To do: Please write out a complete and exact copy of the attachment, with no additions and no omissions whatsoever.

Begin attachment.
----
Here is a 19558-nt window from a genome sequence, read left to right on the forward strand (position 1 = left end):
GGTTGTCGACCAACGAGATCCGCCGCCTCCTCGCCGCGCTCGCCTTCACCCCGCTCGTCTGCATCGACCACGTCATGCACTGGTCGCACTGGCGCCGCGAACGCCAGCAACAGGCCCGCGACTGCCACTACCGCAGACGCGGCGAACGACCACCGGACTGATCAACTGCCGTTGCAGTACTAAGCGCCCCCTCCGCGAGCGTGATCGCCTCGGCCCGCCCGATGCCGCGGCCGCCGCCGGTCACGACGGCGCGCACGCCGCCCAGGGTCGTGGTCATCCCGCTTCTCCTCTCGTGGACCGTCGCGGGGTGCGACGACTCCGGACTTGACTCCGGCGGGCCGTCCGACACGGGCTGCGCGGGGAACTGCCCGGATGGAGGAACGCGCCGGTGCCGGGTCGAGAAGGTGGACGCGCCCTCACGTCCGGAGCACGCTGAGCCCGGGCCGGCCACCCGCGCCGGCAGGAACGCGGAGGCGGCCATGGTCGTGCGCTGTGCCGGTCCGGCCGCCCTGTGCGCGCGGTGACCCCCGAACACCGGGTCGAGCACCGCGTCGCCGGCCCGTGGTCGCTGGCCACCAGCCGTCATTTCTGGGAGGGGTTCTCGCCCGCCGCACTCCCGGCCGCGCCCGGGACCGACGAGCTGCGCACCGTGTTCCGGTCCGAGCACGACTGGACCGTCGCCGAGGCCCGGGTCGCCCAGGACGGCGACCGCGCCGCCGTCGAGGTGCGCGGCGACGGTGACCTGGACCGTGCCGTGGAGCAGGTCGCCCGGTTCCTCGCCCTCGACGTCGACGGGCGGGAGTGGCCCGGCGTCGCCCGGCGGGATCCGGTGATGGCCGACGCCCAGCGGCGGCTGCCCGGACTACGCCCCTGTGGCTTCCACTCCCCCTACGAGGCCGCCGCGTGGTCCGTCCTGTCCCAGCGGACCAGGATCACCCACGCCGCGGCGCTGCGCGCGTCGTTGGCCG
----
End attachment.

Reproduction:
Here is a 19558-nt window from a genome sequence, read left to right on the forward strand (position 1 = left end):
GGTTGTCGACCAACGAGATCCGCCGCCTCCTCGCCGCGCTCGCCTTCACCCCGCTCGTCTGCATCGACCACGTCATGCACTGGTCGCACTGGCGCCGCGAACGCCAGCAACAGGCCCGCGACTGCCACTACCGCAGACGCGGCGAACGACCACCGGACTGATCAACTGCCGTTGCAGTACTAAGCGCCCCCTCCGCGAGCGTGATCGCCTCGGCCCGCCCGATGCCGCGGCCGCCGCCGGTCACGACGGCGCGCACGCCGCCCAGGGTCGTGGTCATCCCGCTTCTCCTCTCGTGGACCGTCGCGGGGTGCGACGACTCCGGACTTGACTCCGGCGGGCCGTCCGACACGGGCTGCGCGGGGAACTGCCCGGATGGAGGAACGCGCCGGTGCCGGGTCGAGAAGGTGGACGCGCCCTCACGTCCGGAGCACGCTGAGCCCGGGCCGGCCACCCGCGCCGGCAGGAACGCGGAGGCGGCCATGGTCGTGCGCTGTGCCGGTCCGGCCGCCCTGTGCGCGCGGTGACCCCCGAACACCGGGTCGAGCACCGCGTCGCCGGCCCGTGGTCGCTGGCCACCAGCCGTCATTTCTGGGAGGGGTTCTCGCCCGCCGCACTCCCGGCCGCGCCCGGGACCGACGAGCTGCGCACCGTGTTCCGGTCCGAGCACGACTGGACCGTCGCCGAGGCCCGGGTCGCCCAGGACGGCGACCGCGCCGCCGTCGAGGTGCGCGGCGACGGTGACCTGGACCGTGCCGTGGAGCAGGTCGCCCGGTTCCTCGCCCTCGACGTCGACGGGCGGGAGTGGCCCGGCGTCGCCCGGCGGGATCCGGTGATGGCCGACGCCCAGCGGCGGCTGCCCGGACTACGCCCCTGTGGCTTCCACTCCCCCTACGAGGCCGCCGCGTGGTCCGTCCTGTCCCAGCGGACCAGGATCACCCACGCCGCGGCGCTGCGCGCGTCGTTGGCCG